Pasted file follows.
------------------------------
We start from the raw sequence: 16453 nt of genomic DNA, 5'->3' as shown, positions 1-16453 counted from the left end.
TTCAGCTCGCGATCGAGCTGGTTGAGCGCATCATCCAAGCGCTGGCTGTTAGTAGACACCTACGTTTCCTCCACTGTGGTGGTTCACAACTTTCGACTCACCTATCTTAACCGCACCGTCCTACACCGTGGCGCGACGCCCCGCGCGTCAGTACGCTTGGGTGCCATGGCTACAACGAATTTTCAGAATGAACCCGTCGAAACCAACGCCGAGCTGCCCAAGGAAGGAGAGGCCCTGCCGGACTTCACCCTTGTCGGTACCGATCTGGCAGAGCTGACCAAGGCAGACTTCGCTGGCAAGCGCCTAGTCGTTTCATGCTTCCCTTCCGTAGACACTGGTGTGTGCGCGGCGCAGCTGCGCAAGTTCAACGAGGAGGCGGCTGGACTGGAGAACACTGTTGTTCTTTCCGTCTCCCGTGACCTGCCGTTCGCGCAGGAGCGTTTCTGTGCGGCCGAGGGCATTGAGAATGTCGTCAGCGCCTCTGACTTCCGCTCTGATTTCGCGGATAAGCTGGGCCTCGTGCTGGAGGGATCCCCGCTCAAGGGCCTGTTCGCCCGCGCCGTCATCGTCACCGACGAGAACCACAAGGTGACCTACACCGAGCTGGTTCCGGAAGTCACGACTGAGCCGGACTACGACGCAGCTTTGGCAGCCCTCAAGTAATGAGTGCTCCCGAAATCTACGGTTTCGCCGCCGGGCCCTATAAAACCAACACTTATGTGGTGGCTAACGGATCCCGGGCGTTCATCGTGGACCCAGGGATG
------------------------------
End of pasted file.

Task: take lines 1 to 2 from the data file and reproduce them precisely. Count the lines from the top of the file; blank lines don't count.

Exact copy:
We start from the raw sequence: 16453 nt of genomic DNA, 5'->3' as shown, positions 1-16453 counted from the left end.
TTCAGCTCGCGATCGAGCTGGTTGAGCGCATCATCCAAGCGCTGGCTGTTAGTAGACACCTACGTTTCCTCCACTGTGGTGGTTCACAACTTTCGACTCACCTATCTTAACCGCACCGTCCTACACCGTGGCGCGACGCCCCGCGCGTCAGTACGCTTGGGTGCCATGGCTACAACGAATTTTCAGAATGAACCCGTCGAAACCAACGCCGAGCTGCCCAAGGAAGGAGAGGCCCTGCCGGACTTCACCCTTGTCGGTACCGATCTGGCAGAGCTGACCAAGGCAGACTTCGCTGGCAAGCGCCTAGTCGTTTCATGCTTCCCTTCCGTAGACACTGGTGTGTGCGCGGCGCAGCTGCGCAAGTTCAACGAGGAGGCGGCTGGACTGGAGAACACTGTTGTTCTTTCCGTCTCCCGTGACCTGCCGTTCGCGCAGGAGCGTTTCTGTGCGGCCGAGGGCATTGAGAATGTCGTCAGCGCCTCTGACTTCCGCTCTGATTTCGCGGATAAGCTGGGCCTCGTGCTGGAGGGATCCCCGCTCAAGGGCCTGTTCGCCCGCGCCGTCATCGTCACCGACGAGAACCACAAGGTGACCTACACCGAGCTGGTTCCGGAAGTCACGACTGAGCCGGACTACGACGCAGCTTTGGCAGCCCTCAAGTAATGAGTGCTCCCGAAATCTACGGTTTCGCCGCCGGGCCCTATAAAACCAACACTTATGTGGTGGCTAACGGATCCCGGGCGTTCATCGTGGACCCAGGGATG